After Stalingrad, the initiative had passed from the Germans but had not yet been seized by the Soviets. A desparate counterattack in the spring of 1943 by the forces of von Manstein halted the Soviet advance for the moment, and set up the largest tank battle in history, Kursk. Kursk was the last major offensive by the Germany Army on the eastern front. The Soviets had intelligence of what was to come and prepared massive defences in huge depth in the Kursk salient. They stopped the German armoured thrusts after a maximum penetration of 17 miles. After Kursk the Red Army never ceased being on the offensive until Berlin was captured in May 1945.
The Soviets bore the brunt of World War II; the second front in Europe did not begin until D-Day, apart from the invasion of Italy. More Soviet citizens died during World War II than those of all other countries combined. Approximately 27 million Soviets, among them more than 13 million civilians, were killed in the German invasion of the Soviet Union. Civilians were rounded up and burned or shot in many cities conquered by the Nazis. Since the Nazis considered Slavs to be "subhuman", this was ethnically targeted mass murder.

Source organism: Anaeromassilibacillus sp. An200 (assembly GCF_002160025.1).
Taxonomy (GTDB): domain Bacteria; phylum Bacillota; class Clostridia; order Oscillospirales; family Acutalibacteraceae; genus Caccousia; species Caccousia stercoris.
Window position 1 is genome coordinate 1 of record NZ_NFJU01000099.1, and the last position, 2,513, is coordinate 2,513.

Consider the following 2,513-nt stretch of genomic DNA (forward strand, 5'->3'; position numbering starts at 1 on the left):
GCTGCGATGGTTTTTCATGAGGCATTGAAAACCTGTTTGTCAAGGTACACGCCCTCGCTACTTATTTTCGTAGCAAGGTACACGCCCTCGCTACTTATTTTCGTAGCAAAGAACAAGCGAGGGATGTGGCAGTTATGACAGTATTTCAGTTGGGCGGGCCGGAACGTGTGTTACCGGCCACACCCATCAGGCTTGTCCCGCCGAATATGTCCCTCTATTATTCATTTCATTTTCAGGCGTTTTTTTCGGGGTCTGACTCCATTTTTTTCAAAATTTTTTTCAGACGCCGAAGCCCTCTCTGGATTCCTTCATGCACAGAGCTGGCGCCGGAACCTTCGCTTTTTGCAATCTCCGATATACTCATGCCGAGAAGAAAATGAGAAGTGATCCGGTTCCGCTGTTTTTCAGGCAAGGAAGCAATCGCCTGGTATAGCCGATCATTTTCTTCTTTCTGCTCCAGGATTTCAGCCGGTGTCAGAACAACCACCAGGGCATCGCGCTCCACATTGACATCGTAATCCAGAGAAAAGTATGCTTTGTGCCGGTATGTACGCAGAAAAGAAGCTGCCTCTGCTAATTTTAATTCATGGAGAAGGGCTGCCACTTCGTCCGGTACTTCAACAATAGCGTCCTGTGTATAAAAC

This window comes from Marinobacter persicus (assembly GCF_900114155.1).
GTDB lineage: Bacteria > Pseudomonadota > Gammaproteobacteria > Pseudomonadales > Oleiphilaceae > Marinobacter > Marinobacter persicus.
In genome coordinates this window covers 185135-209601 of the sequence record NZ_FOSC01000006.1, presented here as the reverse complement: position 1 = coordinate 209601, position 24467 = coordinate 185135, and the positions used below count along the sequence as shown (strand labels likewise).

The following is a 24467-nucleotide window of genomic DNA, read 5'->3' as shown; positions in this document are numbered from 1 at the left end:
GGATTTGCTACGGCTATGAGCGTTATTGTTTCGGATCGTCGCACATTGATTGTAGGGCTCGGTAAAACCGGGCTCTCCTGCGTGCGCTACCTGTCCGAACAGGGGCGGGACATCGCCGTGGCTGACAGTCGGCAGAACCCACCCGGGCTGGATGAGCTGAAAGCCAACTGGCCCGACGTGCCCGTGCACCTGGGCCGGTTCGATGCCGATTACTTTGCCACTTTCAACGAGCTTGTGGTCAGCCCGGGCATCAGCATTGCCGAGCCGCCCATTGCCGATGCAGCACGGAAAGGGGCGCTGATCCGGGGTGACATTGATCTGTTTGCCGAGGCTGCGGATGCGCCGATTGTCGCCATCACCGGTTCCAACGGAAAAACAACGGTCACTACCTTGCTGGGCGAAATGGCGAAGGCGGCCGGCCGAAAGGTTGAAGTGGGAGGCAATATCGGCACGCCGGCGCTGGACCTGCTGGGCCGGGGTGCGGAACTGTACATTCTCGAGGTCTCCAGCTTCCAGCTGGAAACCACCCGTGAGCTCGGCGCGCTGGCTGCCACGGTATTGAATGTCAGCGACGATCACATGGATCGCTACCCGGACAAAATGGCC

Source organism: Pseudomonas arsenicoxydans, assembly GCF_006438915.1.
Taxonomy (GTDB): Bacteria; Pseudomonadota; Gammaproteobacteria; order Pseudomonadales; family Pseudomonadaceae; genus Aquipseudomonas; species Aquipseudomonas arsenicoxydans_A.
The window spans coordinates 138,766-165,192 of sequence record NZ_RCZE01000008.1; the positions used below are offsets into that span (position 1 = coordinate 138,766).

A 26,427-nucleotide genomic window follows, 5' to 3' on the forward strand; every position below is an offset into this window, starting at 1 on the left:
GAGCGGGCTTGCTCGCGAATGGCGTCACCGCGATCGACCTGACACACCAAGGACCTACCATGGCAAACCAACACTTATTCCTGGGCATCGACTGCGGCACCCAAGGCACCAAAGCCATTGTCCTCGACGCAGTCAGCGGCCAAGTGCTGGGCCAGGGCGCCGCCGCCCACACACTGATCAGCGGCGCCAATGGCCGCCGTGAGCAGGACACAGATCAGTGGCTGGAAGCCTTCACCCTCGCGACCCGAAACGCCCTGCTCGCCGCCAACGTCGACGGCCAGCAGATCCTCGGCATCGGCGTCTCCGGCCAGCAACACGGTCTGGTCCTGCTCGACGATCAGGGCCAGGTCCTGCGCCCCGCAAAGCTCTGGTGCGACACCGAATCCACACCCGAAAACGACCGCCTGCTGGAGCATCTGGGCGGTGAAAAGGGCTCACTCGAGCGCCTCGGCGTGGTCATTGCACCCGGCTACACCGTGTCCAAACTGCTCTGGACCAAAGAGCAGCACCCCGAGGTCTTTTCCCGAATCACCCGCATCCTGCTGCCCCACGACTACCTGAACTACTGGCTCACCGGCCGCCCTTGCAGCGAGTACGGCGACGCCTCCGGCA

It would be wrong however to say the Soviets fought alone. Supply convoys sailed to Soviet ports at great risk. Allied activities may have tied up only a few divisions in actual fighting, but many more were forced to guard lonely coasts against raids that never came or to man antiaircraft guns throughout Europe. It should also be mentioned that the Soviets took virtually no part in the great naval campaigns of the war, had a very limited effect on the strategic bombing offensive, and contributed very little to the defeat of Japan.